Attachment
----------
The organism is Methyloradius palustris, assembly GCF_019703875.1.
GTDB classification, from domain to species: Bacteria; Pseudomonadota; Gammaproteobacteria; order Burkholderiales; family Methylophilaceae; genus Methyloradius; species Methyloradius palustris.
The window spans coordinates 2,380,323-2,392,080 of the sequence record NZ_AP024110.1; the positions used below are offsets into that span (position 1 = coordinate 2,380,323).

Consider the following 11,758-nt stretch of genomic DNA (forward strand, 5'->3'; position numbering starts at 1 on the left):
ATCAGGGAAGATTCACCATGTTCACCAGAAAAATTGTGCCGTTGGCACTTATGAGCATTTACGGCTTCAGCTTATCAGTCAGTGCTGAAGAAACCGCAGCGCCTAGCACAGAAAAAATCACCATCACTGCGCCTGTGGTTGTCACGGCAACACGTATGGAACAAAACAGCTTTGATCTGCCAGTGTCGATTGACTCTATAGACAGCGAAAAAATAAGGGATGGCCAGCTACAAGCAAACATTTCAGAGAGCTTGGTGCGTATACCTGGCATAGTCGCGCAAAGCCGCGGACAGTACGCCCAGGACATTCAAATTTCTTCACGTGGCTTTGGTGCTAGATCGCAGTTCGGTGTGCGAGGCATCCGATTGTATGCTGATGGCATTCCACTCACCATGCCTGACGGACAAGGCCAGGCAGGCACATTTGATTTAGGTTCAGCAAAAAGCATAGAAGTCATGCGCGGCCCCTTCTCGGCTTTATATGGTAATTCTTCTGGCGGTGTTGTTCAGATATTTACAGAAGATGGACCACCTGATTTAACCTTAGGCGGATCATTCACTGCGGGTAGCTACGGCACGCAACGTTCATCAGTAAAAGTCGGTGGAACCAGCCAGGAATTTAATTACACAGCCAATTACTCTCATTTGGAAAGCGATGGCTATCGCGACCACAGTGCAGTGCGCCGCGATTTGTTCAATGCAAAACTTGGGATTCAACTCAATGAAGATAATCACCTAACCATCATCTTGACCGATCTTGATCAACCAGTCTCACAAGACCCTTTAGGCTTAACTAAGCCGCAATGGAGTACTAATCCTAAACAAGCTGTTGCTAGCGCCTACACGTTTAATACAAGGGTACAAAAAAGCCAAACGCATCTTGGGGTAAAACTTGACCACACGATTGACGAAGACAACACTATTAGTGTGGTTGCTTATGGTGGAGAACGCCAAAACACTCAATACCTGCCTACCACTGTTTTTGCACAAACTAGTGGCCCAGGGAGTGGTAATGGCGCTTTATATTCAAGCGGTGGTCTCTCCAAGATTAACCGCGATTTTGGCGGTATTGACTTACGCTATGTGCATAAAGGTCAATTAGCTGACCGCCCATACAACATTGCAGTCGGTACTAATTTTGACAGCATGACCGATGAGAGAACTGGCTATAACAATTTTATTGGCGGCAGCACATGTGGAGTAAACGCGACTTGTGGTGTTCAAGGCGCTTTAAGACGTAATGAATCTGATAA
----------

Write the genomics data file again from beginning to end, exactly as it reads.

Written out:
The organism is Methyloradius palustris, assembly GCF_019703875.1.
GTDB classification, from domain to species: Bacteria; Pseudomonadota; Gammaproteobacteria; order Burkholderiales; family Methylophilaceae; genus Methyloradius; species Methyloradius palustris.
The window spans coordinates 2,380,323-2,392,080 of the sequence record NZ_AP024110.1; the positions used below are offsets into that span (position 1 = coordinate 2,380,323).

Consider the following 11,758-nt stretch of genomic DNA (forward strand, 5'->3'; position numbering starts at 1 on the left):
ATCAGGGAAGATTCACCATGTTCACCAGAAAAATTGTGCCGTTGGCACTTATGAGCATTTACGGCTTCAGCTTATCAGTCAGTGCTGAAGAAACCGCAGCGCCTAGCACAGAAAAAATCACCATCACTGCGCCTGTGGTTGTCACGGCAACACGTATGGAACAAAACAGCTTTGATCTGCCAGTGTCGATTGACTCTATAGACAGCGAAAAAATAAGGGATGGCCAGCTACAAGCAAACATTTCAGAGAGCTTGGTGCGTATACCTGGCATAGTCGCGCAAAGCCGCGGACAGTACGCCCAGGACATTCAAATTTCTTCACGTGGCTTTGGTGCTAGATCGCAGTTCGGTGTGCGAGGCATCCGATTGTATGCTGATGGCATTCCACTCACCATGCCTGACGGACAAGGCCAGGCAGGCACATTTGATTTAGGTTCAGCAAAAAGCATAGAAGTCATGCGCGGCCCCTTCTCGGCTTTATATGGTAATTCTTCTGGCGGTGTTGTTCAGATATTTACAGAAGATGGACCACCTGATTTAACCTTAGGCGGATCATTCACTGCGGGTAGCTACGGCACGCAACGTTCATCAGTAAAAGTCGGTGGAACCAGCCAGGAATTTAATTACACAGCCAATTACTCTCATTTGGAAAGCGATGGCTATCGCGACCACAGTGCAGTGCGCCGCGATTTGTTCAATGCAAAACTTGGGATTCAACTCAATGAAGATAATCACCTAACCATCATCTTGACCGATCTTGATCAACCAGTCTCACAAGACCCTTTAGGCTTAACTAAGCCGCAATGGAGTACTAATCCTAAACAAGCTGTTGCTAGCGCCTACACGTTTAATACAAGGGTACAAAAAAGCCAAACGCATCTTGGGGTAAAACTTGACCACACGATTGACGAAGACAACACTATTAGTGTGGTTGCTTATGGTGGAGAACGCCAAAACACTCAATACCTGCCTACCACTGTTTTTGCACAAACTAGTGGCCCAGGGAGTGGTAATGGCGCTTTATATTCAAGCGGTGGTCTCTCCAAGATTAACCGCGATTTTGGCGGTATTGACTTACGCTATGTGCATAAAGGTCAATTAGCTGACCGCCCATACAACATTGCAGTCGGTACTAATTTTGACAGCATGACCGATGAGAGAACTGGCTATAACAATTTTATTGGCGGCAGCACATGTGGAGTAAACGCGACTTGTGGTGTTCAAGGCGCTTTAAGACGTAATGAATCTGATAA